Harrow in northwest London is the area in question after the water company named it along with East Ham and Leyton as being worse for sewer blockages that anywhere else in the capital.
Since the change in law came about at the start of this month, responsibility for the problems with the sewer system in this part of the city fell to Thames Water and they are determined to do something about it.
Many households which pour sanitary towels, wet wipes and fat down the drains in the borough are said to be adding to the situation.
CCTV surveys will identify the blackspots within its added sewer remit which will require work being carried out on the drain pipes.
The company aims to have surveyed the entire 450km of sewers within the problem areas by March of next year. Once the surveys have assessed the condition of the pipes, they will be cleaned using specialised drain jetting and vacuuming techniques.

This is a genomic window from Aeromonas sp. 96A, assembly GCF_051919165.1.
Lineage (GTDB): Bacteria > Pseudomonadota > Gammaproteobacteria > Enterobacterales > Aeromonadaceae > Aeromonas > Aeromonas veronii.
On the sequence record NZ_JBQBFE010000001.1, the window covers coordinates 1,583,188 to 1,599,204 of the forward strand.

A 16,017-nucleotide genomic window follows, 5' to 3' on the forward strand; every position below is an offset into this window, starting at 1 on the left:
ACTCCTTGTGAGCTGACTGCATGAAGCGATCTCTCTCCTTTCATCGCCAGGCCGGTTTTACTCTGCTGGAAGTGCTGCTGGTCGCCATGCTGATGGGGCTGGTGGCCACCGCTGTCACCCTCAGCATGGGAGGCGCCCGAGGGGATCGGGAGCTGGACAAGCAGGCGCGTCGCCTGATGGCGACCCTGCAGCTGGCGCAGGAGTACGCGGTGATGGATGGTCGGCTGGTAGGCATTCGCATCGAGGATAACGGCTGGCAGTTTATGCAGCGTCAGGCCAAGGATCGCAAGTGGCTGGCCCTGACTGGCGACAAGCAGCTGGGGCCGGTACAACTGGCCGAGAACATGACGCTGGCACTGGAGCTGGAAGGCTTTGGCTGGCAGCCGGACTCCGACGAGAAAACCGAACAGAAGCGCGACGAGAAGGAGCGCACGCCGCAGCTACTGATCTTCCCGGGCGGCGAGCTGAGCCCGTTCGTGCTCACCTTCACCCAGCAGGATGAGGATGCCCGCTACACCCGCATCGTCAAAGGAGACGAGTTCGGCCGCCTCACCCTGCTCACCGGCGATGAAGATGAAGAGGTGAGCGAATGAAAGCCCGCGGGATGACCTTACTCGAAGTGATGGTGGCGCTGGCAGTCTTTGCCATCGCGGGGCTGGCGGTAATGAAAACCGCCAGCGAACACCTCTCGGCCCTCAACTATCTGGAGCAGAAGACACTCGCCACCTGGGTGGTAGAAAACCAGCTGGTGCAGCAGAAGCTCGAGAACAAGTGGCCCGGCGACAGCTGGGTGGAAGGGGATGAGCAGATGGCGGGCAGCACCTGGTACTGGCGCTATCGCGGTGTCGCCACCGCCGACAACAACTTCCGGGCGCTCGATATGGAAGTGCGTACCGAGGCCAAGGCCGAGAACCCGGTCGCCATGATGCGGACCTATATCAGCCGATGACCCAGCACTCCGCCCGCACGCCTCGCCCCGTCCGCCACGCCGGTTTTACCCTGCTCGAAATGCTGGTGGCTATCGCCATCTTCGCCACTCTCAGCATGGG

This is just one example of how things are changing for water companies and how they will have to further rely on drainage contractors to fulfil their obligations.
In just one example of how the recent law changes are affecting the drainage maintenance responsibilities of water companies up and down the country, Thames Water has pledged to address the problem areas in the capital.
With the increase in sewer network for the organisation coming from sewers that are outside property boundaries and shared systems, which previously were the responsibility of homeowners, Thames Water has revealed details of a £4 million investment in Harrow, Leyton and East Ham.
The issues with blocked drains in London have been put partly down to the actions of homeowners who do not think about what they are putting into the drainage system.